Bernice Three Column

Sunday, January 29, 2012

Marvelous Music Monday - Songs from Broadway Musicals


Today's Theme for Monday's Music Moves Me is
Broadway Musicals
Standing on the Corner
from The Most Happy Fella (1956)

I could not find an original cast recording, but Dean Martin will do.

The Most Happy Fella is a 1956 musical with a book, music, and lyrics by Frank Loesser. The story, about a romance between an older man and younger woman, is based on the play They Knew What They Wanted by Sidney Howard. The original Broadway production ran for 14 months and it has enjoyed several revivals, including one staged by the New York City Opera.

The original production was partially bankrolled by Lucille Ball and Desi Arnaz. The 1957 I Love Lucy episode "Lucy's Night In Town" focuses on the Ricardos and Mertzes going to a sold-out performance. Three songs from the show are heard in scenes showing the characters sitting in the theater. At one point, Fred Mertz is inspired by the title to remark, "The guy is not married."--From Wikipedia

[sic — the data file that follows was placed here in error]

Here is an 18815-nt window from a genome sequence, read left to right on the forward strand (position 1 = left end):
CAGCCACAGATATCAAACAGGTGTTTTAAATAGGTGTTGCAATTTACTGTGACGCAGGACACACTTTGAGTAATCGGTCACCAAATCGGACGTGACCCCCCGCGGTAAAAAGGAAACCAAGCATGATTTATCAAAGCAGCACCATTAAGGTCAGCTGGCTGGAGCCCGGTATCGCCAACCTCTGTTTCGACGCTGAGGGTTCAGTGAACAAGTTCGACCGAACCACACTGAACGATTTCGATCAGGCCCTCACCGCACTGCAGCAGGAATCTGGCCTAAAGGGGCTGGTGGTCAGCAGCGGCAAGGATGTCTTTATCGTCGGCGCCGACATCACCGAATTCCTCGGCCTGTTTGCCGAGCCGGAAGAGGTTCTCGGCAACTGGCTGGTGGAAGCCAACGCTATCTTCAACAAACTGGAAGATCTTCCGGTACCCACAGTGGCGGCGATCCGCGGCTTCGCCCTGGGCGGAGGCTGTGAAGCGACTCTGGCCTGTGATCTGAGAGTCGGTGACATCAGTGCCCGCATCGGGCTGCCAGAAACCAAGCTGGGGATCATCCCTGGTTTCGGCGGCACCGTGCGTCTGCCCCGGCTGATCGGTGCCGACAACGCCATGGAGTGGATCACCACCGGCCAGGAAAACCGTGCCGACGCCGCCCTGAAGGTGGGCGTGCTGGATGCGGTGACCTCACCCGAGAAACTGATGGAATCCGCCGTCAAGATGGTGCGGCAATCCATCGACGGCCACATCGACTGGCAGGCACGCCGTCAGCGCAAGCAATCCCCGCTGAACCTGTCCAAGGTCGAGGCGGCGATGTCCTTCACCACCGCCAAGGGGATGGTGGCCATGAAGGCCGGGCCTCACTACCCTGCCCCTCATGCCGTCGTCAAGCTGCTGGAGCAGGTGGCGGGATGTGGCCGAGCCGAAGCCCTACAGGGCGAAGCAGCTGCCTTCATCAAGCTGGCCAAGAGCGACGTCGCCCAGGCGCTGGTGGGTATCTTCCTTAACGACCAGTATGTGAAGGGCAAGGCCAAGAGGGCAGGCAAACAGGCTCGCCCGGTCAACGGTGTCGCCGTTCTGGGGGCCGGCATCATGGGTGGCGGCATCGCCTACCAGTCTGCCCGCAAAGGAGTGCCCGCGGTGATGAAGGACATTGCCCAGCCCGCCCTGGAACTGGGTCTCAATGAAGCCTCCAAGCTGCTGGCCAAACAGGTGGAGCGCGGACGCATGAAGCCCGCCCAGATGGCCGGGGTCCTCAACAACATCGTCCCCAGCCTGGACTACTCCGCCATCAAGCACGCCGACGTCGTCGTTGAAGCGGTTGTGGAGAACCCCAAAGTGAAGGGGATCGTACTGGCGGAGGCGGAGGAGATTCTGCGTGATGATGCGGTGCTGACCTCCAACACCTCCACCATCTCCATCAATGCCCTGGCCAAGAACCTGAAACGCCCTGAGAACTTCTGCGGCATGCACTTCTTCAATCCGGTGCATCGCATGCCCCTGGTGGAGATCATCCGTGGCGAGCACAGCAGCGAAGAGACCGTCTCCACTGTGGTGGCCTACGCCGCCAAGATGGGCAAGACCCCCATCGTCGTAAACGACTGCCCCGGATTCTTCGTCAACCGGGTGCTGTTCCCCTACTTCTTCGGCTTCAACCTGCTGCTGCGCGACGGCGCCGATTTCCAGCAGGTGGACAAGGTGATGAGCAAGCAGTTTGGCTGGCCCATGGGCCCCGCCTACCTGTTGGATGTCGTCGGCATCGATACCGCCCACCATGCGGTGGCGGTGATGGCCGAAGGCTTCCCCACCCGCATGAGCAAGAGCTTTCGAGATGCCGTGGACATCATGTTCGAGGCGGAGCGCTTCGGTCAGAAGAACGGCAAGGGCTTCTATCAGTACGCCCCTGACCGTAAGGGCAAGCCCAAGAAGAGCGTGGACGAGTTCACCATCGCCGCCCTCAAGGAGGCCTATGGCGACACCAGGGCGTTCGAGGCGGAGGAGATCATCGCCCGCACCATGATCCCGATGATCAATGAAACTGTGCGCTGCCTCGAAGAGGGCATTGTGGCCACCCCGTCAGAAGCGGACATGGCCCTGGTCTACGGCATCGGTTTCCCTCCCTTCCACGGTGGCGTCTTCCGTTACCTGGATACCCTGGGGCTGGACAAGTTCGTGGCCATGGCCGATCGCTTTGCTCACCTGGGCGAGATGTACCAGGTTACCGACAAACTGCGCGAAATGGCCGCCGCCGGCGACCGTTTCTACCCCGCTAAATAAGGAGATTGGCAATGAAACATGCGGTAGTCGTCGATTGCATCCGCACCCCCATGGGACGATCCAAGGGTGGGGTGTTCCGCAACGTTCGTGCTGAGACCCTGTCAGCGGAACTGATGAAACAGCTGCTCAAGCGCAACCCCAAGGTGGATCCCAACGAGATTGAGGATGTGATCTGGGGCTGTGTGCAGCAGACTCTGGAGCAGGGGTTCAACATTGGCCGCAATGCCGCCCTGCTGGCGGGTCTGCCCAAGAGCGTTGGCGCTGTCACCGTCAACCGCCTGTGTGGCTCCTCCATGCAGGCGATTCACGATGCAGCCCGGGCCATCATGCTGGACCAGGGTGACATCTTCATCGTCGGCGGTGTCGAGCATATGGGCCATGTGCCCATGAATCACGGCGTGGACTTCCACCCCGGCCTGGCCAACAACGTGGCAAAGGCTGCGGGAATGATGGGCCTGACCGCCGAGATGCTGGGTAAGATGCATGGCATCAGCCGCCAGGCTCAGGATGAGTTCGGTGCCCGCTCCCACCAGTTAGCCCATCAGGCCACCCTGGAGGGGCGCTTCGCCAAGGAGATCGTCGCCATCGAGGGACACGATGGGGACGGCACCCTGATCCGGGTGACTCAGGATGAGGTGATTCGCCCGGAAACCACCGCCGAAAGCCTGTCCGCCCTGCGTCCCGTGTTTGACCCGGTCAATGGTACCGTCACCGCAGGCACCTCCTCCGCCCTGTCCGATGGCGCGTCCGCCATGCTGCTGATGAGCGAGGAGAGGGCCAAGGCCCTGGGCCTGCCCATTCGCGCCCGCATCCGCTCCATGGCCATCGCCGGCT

Ol' Man River
from Show Boat
I chose the 1951 version sung by William Warfield

Give My Regards To Broadway
from the musical, Little Johnny Jones (1904)
by George M. Cohan
I found a version of this song sung by George M. Cohan, Jr and The Guild Chorus

George M. Cohan, Jr and The Guild Chorus - Give My Regards to Broadway .mp3
Found at bee mp3 search engine

"Give My Regards to Broadway" is a song written by George M. Cohan for his musical play Little Johnny Jones (initiated 1904 in a Broadway theater).
1904 sheet music cover

Cohan, playing the title character, sings this song as his friend is about to sail to America, looking for evidence aboard ship that will clear his name for allegedly throwing the English Derby.

Cohan's life's work centered around the Broadway stage, so this song is as much about him personally, as about a character in a play. It is, of course, replete with references to his adoptive city.

The sentimental song has been recorded many times. It was featured prominently in a solo song-and-dance sequence done by James Cagney in his Oscar-winning performance in the 1942 film about Cohan's life, Yankee Doodle Dandy. It was also covered by Al Jolson. --Wikipedia

I hope you enjoyed my choices for today honoring the Great White Way.


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